There’s this story about the Brooklyn Bridge. Or maybe it’s the Golden Gate Bridge. Maybe it’s any big bridge, I don’t know. I don’t even know if it’s true. But it sounds true. And as a person who’s currently having trouble finding truth of any kind, “sounds true” sounds pretty good to me right now.
The story goes like this: It takes four years to paint the (whatever) Bridge.
And they paint it every four years.
Get that picture in your head. Painters slap the finishing touches on a bridge they started painting four years earlier, they proceed to the other end of the bridge
And they start all over again.
Depending on your perspective, that’s either a really good job or a really bad job. But anyway, that’s the “bridge” story. It’s also, or excruciatingly close, to the story of our house.
“How often do you paint your house?” I’ve been asked.
We own what they call a Craftsman Bungalow. It sits on a hill, four blocks from the ocean. It is made entirely of wood.
Please listen. This is the “Voice of Experience”, about to give you some invaluable advice. Ignore it at your peril. And the loss of enormous sums of money.
The advice is this:
Never buy a wood house near the ocean.
Write it down.
Remember the Three Little Pigs? One of the dumber ones built his house out of wood. That was a mistake. The thing is, he didn’t compound his mistake by building his wood house near the ocean. Even a stupid pig is smarter than that.
We didn’t know. It was twenty-eight years ago. There were no bloggers back then. No one watching his cherished home deteriorating before their eyes, whose bank account is screaming, “We’ve sprung a leak!” no one living a life of nightmare and regret to reach out to cyberspacal strangers considering buying a wood house near the ocean and tell them, “Don’t!”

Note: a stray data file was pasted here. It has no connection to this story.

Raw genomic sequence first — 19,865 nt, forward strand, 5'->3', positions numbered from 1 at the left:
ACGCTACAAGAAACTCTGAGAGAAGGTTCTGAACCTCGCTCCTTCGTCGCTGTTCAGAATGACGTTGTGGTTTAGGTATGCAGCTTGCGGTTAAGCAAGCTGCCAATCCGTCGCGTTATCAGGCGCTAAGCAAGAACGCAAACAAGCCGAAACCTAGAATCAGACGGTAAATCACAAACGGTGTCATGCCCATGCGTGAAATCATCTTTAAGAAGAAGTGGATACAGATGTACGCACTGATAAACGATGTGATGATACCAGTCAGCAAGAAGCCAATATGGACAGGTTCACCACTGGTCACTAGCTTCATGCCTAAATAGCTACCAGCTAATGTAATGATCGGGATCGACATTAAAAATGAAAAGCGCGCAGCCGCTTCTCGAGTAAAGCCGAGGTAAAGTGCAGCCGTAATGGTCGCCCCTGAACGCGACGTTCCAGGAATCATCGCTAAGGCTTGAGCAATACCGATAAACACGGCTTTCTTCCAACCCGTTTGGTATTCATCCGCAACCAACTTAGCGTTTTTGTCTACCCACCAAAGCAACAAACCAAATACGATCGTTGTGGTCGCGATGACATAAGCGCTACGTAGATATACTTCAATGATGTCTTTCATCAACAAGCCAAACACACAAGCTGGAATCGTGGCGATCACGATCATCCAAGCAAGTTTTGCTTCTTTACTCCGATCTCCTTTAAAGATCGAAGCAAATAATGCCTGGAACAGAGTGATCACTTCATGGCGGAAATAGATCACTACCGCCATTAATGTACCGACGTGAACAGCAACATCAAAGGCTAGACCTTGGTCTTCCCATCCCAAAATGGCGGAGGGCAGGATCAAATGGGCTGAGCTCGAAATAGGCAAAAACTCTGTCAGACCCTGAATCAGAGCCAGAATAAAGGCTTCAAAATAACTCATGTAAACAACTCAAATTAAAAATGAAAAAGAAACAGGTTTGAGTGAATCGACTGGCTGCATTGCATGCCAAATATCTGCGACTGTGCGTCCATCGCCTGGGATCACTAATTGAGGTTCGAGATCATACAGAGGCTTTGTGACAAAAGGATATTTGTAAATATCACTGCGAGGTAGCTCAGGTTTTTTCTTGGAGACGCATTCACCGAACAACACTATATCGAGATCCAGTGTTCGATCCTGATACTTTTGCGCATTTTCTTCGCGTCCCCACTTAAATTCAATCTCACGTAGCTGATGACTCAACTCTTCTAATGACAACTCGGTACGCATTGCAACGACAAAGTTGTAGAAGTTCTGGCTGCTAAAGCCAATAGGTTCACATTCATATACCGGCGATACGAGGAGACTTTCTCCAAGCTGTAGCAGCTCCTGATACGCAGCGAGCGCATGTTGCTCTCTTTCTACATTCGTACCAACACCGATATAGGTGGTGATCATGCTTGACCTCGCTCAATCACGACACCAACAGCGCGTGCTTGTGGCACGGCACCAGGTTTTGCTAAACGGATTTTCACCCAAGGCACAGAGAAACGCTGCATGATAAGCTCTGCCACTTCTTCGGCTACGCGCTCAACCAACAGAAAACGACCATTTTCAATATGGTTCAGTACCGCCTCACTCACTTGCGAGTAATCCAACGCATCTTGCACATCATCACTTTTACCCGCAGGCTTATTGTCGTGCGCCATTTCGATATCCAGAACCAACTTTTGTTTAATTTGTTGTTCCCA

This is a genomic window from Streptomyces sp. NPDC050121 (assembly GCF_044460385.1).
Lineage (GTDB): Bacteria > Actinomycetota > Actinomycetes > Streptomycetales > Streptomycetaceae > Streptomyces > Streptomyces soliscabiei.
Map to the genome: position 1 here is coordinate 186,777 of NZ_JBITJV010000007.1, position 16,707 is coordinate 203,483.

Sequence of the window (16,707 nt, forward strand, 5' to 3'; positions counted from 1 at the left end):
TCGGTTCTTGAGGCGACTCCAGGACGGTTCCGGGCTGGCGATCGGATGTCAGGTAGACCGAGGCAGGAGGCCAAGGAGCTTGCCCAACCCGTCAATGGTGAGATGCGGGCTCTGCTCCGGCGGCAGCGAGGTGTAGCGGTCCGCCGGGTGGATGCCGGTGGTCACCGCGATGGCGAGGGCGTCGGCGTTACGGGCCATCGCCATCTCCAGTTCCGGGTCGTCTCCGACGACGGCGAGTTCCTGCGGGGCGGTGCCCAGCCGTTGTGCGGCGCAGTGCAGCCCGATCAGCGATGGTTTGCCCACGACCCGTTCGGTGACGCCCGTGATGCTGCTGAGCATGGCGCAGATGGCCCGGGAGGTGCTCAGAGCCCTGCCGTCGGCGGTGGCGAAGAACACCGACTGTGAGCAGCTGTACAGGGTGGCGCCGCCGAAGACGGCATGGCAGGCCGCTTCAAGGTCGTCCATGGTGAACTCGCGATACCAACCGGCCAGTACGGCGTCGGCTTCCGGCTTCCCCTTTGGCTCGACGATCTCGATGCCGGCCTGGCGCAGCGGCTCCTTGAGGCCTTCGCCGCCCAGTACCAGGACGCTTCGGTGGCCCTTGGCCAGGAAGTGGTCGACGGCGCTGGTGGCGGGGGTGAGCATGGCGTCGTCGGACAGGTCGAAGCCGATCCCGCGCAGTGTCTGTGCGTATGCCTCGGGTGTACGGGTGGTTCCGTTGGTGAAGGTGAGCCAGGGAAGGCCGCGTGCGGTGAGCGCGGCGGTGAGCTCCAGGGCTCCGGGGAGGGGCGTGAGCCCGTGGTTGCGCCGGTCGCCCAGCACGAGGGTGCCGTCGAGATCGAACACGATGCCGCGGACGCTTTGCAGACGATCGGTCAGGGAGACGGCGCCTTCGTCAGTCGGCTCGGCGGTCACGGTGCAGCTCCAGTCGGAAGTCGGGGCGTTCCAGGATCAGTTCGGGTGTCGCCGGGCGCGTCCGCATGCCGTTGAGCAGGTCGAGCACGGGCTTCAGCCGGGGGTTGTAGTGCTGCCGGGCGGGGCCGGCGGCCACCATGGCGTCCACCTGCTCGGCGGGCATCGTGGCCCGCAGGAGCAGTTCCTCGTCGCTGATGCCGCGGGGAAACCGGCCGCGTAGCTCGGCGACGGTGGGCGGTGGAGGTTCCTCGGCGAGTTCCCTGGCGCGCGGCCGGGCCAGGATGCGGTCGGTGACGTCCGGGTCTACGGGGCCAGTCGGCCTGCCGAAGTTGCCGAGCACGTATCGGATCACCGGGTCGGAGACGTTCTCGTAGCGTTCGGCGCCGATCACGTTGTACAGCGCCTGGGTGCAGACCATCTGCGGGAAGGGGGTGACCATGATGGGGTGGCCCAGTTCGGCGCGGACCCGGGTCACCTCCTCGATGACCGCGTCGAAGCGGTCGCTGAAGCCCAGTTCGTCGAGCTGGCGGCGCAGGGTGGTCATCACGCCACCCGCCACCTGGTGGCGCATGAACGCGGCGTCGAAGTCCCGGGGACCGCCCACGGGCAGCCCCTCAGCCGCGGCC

You’re luckier. You’ve got me.
Salt-laden air blowing in off the ocean will crack the wood siding, exposing the unprotected wood to the elements, and inevitably requiring the wood siding to be replaced.
The torrential winter rains slam into the first vertical structure in their path – in this case, our house – causing the wood making up that vertical structure to rot, inevitably requiring the rotten areas
To be replaced.
(We’ve had the same building contractor for fifteen years. He lives with us now. Every morning, he gets up, goes outside, tears down a decaying piece of our house, and replaces it. On Friday, he hands us a bill.)
Houses like ours also play host to beachside visitors from the lower strata of the evolutionary hierarchy – ants, moths, silverfish, rodents and raccoons.
Oh yes, and, of course,
Not long ago, our home had the pleasure of serving as the venue to a competition, of sorts. A recent inspection had uncovered a serious termite presence on the premises. Enveloping our house in an enormous, blue-and-yellow tent required the cessation of work that was in progress, replacing a substantial section of our front porch, due to the threatening spread of mildewing rot.
It’s like a race: “Termites versus Rot.” The contest? Which of them will cause our house to collapse first?
This coming September, we’re planning a party to celebrate our Craftsman Bungalow’s one-hundredth birthday.
We’re hoping it’s still here.